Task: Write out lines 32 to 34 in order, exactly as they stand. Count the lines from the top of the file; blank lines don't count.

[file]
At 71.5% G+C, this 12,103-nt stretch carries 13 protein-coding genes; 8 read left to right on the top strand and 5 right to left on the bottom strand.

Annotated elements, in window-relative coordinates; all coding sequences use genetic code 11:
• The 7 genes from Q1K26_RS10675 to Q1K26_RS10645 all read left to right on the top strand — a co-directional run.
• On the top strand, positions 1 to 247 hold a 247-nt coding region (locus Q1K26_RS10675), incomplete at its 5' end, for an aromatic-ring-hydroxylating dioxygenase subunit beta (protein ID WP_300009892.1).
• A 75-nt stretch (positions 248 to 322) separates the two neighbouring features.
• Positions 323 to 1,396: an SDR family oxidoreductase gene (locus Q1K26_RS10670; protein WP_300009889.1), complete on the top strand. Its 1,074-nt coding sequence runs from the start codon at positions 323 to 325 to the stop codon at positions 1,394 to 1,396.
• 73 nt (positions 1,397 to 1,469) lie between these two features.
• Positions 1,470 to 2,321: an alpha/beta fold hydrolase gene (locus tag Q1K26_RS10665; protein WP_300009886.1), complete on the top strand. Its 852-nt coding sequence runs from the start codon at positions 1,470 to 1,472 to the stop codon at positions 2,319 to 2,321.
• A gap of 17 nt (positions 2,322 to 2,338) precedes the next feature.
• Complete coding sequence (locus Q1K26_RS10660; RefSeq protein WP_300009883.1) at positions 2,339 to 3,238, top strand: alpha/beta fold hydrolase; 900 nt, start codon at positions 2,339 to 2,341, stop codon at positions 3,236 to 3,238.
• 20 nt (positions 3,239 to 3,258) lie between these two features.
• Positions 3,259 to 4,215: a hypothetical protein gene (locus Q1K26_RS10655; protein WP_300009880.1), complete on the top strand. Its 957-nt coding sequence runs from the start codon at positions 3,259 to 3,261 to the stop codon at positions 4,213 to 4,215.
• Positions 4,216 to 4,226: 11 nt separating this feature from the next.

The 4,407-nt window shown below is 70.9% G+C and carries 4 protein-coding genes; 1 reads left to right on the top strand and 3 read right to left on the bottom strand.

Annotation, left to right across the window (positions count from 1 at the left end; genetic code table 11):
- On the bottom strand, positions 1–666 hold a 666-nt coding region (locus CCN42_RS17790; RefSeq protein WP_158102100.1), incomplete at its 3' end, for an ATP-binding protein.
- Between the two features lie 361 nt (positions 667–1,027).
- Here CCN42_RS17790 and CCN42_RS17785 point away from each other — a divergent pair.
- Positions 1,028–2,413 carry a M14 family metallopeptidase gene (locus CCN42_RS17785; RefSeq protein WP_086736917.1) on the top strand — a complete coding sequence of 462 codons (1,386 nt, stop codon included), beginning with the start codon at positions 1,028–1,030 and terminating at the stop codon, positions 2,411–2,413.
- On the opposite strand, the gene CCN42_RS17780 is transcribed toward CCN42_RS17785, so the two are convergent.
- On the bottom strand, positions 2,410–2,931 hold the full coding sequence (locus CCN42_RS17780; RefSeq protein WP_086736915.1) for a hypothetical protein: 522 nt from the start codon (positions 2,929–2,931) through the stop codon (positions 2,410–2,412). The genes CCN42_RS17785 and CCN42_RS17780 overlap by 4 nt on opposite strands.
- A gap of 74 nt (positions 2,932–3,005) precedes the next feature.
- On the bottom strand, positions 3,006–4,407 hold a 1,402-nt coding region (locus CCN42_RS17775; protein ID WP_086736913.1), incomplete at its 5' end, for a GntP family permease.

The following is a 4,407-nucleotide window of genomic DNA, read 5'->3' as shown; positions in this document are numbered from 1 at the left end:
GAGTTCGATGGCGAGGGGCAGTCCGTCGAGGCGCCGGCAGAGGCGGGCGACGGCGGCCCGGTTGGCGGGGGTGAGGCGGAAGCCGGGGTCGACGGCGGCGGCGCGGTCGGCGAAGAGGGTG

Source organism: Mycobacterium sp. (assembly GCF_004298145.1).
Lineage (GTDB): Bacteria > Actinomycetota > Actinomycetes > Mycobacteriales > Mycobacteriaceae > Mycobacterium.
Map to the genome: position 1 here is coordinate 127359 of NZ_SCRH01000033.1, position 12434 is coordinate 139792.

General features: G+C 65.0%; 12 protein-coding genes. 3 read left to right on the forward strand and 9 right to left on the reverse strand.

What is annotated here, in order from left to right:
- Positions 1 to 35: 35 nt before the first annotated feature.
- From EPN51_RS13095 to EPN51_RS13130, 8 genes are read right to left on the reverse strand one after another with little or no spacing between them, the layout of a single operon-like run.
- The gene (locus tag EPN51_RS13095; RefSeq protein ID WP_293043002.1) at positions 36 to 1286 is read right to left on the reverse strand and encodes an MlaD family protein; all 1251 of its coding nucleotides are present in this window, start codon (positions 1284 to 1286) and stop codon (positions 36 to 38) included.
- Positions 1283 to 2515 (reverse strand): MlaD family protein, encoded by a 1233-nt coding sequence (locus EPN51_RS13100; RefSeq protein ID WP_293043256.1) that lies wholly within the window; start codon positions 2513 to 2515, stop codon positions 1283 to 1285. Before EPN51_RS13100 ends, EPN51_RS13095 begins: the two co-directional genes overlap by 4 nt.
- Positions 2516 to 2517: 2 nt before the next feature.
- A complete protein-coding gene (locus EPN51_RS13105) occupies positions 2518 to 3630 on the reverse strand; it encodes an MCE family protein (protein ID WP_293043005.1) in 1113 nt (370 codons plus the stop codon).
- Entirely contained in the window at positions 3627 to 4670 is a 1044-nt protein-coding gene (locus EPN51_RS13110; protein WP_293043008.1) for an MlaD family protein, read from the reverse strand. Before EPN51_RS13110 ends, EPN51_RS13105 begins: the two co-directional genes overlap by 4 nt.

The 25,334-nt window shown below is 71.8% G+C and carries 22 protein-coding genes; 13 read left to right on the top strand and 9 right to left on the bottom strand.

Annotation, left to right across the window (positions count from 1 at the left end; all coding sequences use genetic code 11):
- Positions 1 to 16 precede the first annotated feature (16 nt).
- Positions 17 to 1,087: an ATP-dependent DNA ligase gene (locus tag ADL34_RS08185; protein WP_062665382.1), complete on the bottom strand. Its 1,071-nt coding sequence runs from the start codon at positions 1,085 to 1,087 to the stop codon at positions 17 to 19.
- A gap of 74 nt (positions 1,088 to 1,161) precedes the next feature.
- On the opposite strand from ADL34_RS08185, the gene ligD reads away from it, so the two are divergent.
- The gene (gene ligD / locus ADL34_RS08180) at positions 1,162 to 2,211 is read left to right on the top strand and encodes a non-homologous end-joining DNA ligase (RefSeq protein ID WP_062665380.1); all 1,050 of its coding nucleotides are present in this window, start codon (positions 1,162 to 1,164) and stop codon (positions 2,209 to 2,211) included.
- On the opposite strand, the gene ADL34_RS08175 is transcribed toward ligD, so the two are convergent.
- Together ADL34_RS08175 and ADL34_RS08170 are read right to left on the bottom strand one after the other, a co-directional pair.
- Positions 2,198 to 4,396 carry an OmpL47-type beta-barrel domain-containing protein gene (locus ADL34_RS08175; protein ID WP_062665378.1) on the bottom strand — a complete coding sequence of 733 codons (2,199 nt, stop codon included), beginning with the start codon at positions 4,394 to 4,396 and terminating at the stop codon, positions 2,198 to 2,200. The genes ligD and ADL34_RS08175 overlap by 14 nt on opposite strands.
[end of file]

- From EPN51_RS13095 to EPN51_RS13130, 8 genes are read right to left on the reverse strand one after another with little or no spacing between them, the layout of a single operon-like run.
- The gene (locus tag EPN51_RS13095; RefSeq protein ID WP_293043002.1) at positions 36 to 1286 is read right to left on the reverse strand and encodes an MlaD family protein; all 1251 of its coding nucleotides are present in this window, start codon (positions 1284 to 1286) and stop codon (positions 36 to 38) included.
- Positions 1283 to 2515 (reverse strand): MlaD family protein, encoded by a 1233-nt coding sequence (locus EPN51_RS13100; RefSeq protein ID WP_293043256.1) that lies wholly within the window; start codon positions 2513 to 2515, stop codon positions 1283 to 1285. Before EPN51_RS13100 ends, EPN51_RS13095 begins: the two co-directional genes overlap by 4 nt.